The Plastic Continent (And What You Can Do About It)

Sometimes called the “Plastic Continent” and sometimes called the “Pacific Garbage Patch”, it amounts to the same thing – an island of floating garbage, most of which is plastic, in the middle of the Pacific Ocean. But there’s a reason that some environmentalists are referring to it as a “Continent” — this island is twice the size of Texas. How big does that make the garbage patch? More than half a million square miles.

A few facts about the Plastic Continent:

  • The size of the Plastic Continent has doubled in the past five years
  • Fish, birds, and other marine life are found to have plastic in their stomachs
  • In the waters surrounding the Plastic Continent, plastic bits outnumber plankton six to one

What Can Be Done About the Plastic Continent? 

As Good Morning America put it when they reported on this topic, “there’s no one silver bullet”. Recycling alone will not stop the Plastic Continent’s growth, because only 5% of plastics are recycled globally. Furthermore, plastic is not easy to recycle because of its melting point, which is much lower than other recyclables such as aluminum and glass. The low melting point interferes with the recycling process, leading much of the plastic tagged for recycling to be discarded.

And anyway, what happens to recycled plastics? What is it recycled into? Why, once again, it is recycled into items such as drink bottles, straws, plastic cups, and so forth – items that will inevitably be thrown away at a rate of 95% to every 5% recycled.

A clean-up of the continent presents its own problem: what to do with all the recovered plastic? Some of it can be recycled; some of it cannot be. That means it will end up elsewhere, such as in a landfill. Scientists have yet to agree upon the best way to eliminate the Plastic Continent.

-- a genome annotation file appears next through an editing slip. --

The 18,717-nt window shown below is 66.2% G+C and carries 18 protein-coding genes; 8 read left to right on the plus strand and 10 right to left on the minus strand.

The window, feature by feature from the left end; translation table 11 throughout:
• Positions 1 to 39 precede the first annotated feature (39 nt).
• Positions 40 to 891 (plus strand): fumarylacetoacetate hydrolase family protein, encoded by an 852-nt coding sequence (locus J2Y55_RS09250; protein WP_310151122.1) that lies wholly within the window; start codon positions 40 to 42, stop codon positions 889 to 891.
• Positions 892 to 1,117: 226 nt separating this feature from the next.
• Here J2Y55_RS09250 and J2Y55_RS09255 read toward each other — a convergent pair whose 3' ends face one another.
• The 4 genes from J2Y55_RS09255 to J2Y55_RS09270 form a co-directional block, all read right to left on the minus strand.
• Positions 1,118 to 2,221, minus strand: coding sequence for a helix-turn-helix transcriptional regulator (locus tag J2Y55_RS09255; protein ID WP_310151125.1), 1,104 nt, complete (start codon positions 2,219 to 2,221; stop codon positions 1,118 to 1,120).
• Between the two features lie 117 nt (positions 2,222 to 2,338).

Please Use Less Plastic

We were trained by eager 1950s and 1960s advocates of “progress” to lead a throwaway life. In 1955, Life Magazine announced that this new “Throwaway Living” would liberate housewives and lead to a better world. We were so well trained in those decades that today we find the habit of using plastic hard to break. But we can each do our part to reduce the amount of plastic being used. Here are a few suggestion:

  • Stop buying drinks in plastic bottles. There is mounting evidence that plastic bottles may be unsafe anyway, and the environmental toll is horrendous. Kick the plastic bottle habit, and drink your water the old fashioned way – from the tap or the Brita.
  • Get reusable grocery bags, and remember to bring them when you shop.
  • Don’t use plastic food containers. You can turn old spaghetti sauce glass jars into excellent food storage containers which are both safer and better for the environment.
  • Don’t use plastic sandwich bags, but if you do, wash them out and reuse them.


Changing our habits around plastic will not be easy. But we have to do it. If each of us works individually to solve the problem of the plastics being dumped into our environment, we can create the “critical mass” we need to find a viable long-term solution.

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